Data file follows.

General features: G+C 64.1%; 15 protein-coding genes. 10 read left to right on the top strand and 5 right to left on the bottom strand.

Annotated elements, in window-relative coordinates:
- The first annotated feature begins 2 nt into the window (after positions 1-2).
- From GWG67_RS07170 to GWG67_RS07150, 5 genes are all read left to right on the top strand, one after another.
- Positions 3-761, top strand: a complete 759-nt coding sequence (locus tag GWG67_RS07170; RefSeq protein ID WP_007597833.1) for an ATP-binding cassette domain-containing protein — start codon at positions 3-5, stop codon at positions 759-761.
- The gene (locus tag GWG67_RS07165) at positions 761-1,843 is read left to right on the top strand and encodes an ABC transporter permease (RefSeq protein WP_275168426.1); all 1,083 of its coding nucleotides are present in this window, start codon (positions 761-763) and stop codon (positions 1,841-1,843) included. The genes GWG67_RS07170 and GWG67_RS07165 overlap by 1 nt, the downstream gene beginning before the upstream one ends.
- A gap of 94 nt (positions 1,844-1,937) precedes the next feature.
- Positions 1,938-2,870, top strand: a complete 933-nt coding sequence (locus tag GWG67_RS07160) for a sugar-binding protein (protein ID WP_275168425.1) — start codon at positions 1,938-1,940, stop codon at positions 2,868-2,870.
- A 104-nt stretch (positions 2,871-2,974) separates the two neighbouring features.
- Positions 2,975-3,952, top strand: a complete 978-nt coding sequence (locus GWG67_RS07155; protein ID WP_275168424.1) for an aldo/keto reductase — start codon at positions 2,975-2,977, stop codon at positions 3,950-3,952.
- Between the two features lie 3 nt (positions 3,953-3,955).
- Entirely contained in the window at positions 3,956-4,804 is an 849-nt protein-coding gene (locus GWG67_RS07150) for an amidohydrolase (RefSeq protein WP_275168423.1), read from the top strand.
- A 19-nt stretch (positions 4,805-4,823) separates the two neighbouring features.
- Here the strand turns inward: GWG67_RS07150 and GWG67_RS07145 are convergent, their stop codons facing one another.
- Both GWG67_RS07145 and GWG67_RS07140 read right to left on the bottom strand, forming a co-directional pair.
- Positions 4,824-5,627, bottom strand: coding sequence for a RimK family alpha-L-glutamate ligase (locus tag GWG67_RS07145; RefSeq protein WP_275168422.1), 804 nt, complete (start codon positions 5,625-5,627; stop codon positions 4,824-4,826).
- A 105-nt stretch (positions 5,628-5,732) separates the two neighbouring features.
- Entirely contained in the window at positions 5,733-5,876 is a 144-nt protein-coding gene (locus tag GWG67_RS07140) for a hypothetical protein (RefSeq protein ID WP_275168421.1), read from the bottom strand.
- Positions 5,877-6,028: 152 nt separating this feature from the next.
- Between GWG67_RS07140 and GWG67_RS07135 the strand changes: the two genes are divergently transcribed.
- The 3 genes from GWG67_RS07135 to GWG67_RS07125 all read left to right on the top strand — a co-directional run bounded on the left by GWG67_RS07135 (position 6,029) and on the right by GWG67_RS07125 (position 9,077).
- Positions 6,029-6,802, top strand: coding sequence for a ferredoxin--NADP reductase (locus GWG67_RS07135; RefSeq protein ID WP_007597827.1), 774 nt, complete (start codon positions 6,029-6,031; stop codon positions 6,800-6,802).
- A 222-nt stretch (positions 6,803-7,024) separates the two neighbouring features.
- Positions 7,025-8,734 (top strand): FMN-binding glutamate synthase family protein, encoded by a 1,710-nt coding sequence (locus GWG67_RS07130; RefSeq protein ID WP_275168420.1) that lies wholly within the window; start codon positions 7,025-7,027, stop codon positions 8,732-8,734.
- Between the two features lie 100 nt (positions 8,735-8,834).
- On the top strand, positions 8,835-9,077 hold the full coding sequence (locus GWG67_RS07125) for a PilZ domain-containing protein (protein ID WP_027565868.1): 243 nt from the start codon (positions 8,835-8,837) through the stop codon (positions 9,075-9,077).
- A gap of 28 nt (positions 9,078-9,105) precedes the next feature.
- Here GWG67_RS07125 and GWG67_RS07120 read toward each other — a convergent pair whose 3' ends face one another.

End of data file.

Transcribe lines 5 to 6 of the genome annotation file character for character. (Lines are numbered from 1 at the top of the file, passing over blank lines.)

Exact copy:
- Positions 3-761, top strand: a complete 759-nt coding sequence (locus tag GWG67_RS07170; RefSeq protein ID WP_007597833.1) for an ATP-binding cassette domain-containing protein — start codon at positions 3-5, stop codon at positions 759-761.
- The gene (locus tag GWG67_RS07165) at positions 761-1,843 is read left to right on the top strand and encodes an ABC transporter permease (RefSeq protein WP_275168426.1); all 1,083 of its coding nucleotides are present in this window, start codon (positions 761-763) and stop codon (positions 1,841-1,843) included. The genes GWG67_RS07170 and GWG67_RS07165 overlap by 1 nt, the downstream gene beginning before the upstream one ends.